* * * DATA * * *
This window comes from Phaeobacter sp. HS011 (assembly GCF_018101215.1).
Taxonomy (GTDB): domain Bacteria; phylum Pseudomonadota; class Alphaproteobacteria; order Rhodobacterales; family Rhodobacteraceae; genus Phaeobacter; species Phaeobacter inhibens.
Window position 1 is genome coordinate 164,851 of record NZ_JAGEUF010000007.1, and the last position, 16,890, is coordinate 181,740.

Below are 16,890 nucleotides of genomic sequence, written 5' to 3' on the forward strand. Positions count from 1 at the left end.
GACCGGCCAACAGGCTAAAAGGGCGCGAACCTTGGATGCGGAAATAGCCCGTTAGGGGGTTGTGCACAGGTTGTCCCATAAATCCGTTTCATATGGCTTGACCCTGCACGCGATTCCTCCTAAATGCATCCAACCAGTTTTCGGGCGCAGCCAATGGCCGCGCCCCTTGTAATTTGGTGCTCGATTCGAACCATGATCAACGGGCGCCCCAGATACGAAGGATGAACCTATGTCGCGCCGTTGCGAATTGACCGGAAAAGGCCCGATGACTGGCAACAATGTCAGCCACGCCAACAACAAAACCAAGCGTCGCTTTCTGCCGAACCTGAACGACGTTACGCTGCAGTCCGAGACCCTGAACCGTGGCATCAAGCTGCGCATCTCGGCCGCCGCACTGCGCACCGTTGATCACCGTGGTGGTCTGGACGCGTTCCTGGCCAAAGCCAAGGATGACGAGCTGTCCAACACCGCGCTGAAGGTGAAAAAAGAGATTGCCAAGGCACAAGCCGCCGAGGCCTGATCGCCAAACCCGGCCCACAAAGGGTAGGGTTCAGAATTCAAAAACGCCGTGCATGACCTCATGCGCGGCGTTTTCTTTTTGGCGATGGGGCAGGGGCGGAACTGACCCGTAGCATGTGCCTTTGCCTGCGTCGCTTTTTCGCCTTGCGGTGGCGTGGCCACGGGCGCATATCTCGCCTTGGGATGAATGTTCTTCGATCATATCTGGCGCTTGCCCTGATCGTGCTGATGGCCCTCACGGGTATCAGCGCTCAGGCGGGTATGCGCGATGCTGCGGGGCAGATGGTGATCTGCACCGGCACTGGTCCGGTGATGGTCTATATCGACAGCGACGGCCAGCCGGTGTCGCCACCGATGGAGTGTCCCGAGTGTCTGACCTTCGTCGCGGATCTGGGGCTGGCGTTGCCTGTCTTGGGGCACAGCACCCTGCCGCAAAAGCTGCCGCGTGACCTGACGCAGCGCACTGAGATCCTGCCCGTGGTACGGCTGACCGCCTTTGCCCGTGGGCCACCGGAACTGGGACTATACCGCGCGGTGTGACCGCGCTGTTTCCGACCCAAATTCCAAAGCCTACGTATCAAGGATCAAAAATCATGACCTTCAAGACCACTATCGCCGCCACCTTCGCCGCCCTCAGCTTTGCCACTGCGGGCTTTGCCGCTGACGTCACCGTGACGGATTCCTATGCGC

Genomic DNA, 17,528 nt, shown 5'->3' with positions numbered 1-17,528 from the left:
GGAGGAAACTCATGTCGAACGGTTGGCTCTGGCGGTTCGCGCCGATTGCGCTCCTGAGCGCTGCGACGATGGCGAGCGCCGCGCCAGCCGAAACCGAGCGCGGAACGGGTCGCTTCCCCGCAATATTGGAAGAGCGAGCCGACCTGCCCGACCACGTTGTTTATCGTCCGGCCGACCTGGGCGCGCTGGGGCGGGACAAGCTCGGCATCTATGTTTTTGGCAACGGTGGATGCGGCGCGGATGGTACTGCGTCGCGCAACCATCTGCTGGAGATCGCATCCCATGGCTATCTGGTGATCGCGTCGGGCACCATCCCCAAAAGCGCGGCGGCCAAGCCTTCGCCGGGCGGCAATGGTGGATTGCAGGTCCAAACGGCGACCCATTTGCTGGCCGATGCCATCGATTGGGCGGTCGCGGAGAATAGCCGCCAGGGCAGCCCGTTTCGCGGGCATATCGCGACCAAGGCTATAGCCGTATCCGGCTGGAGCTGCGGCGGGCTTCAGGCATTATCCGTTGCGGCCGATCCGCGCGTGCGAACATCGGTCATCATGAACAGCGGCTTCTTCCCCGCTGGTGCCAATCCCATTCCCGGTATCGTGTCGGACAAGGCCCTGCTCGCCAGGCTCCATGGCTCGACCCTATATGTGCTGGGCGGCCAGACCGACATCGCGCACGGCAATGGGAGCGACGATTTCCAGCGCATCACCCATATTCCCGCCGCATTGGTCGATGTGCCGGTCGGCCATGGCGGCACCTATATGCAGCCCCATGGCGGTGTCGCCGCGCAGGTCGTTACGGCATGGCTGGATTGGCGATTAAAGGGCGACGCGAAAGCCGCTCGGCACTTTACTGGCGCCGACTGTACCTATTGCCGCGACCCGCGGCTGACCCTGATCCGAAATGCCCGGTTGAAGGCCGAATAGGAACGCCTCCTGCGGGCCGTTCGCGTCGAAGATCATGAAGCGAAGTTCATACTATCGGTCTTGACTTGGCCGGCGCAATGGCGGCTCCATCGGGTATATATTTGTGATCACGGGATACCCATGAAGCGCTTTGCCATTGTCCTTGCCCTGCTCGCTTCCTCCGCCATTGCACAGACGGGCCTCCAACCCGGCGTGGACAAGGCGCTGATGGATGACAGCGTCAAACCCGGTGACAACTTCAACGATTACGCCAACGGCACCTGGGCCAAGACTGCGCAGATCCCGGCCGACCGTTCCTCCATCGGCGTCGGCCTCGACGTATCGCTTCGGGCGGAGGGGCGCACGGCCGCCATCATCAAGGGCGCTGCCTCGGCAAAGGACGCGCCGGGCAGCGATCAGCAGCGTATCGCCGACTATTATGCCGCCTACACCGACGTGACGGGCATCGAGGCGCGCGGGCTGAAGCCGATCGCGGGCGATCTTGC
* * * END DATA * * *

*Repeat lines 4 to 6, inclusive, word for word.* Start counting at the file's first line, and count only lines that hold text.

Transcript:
Below are 16,890 nucleotides of genomic sequence, written 5' to 3' on the forward strand. Positions count from 1 at the left end.
GACCGGCCAACAGGCTAAAAGGGCGCGAACCTTGGATGCGGAAATAGCCCGTTAGGGGGTTGTGCACAGGTTGTCCCATAAATCCGTTTCATATGGCTTGACCCTGCACGCGATTCCTCCTAAATGCATCCAACCAGTTTTCGGGCGCAGCCAATGGCCGCGCCCCTTGTAATTTGGTGCTCGATTCGAACCATGATCAACGGGCGCCCCAGATACGAAGGATGAACCTATGTCGCGCCGTTGCGAATTGACCGGAAAAGGCCCGATGACTGGCAACAATGTCAGCCACGCCAACAACAAAACCAAGCGTCGCTTTCTGCCGAACCTGAACGACGTTACGCTGCAGTCCGAGACCCTGAACCGTGGCATCAAGCTGCGCATCTCGGCCGCCGCACTGCGCACCGTTGATCACCGTGGTGGTCTGGACGCGTTCCTGGCCAAAGCCAAGGATGACGAGCTGTCCAACACCGCGCTGAAGGTGAAAAAAGAGATTGCCAAGGCACAAGCCGCCGAGGCCTGATCGCCAAACCCGGCCCACAAAGGGTAGGGTTCAGAATTCAAAAACGCCGTGCATGACCTCATGCGCGGCGTTTTCTTTTTGGCGATGGGGCAGGGGCGGAACTGACCCGTAGCATGTGCCTTTGCCTGCGTCGCTTTTTCGCCTTGCGGTGGCGTGGCCACGGGCGCATATCTCGCCTTGGGATGAATGTTCTTCGATCATATCTGGCGCTTGCCCTGATCGTGCTGATGGCCCTCACGGGTATCAGCGCTCAGGCGGGTATGCGCGATGCTGCGGGGCAGATGGTGATCTGCACCGGCACTGGTCCGGTGATGGTCTATATCGACAGCGACGGCCAGCCGGTGTCGCCACCGATGGAGTGTCCCGAGTGTCTGACCTTCGTCGCGGATCTGGGGCTGGCGTTGCCTGTCTTGGGGCACAGCACCCTGCCGCAAAAGCTGCCGCGTGACCTGACGCAGCGCACTGAGATCCTGCCCGTGGTACGGCTGACCGCCTTTGCCCGTGGGCCACCGGAACTGGGACTATACCGCGCGGTGTGACCGCGCTGTTTCCGACCCAAATTCCAAAGCCTACGTATCAAGGATCAAAAATCATGACCTTCAAGACCACTATCGCCGCCACCTTCGCCGCCCTCAGCTTTGCCACTGCGGGCTTTGCCGCTGACGTCACCGTGACGGATTCCTATGCGC

Genomic DNA, 17,528 nt, shown 5'->3' with positions numbered 1-17,528 from the left: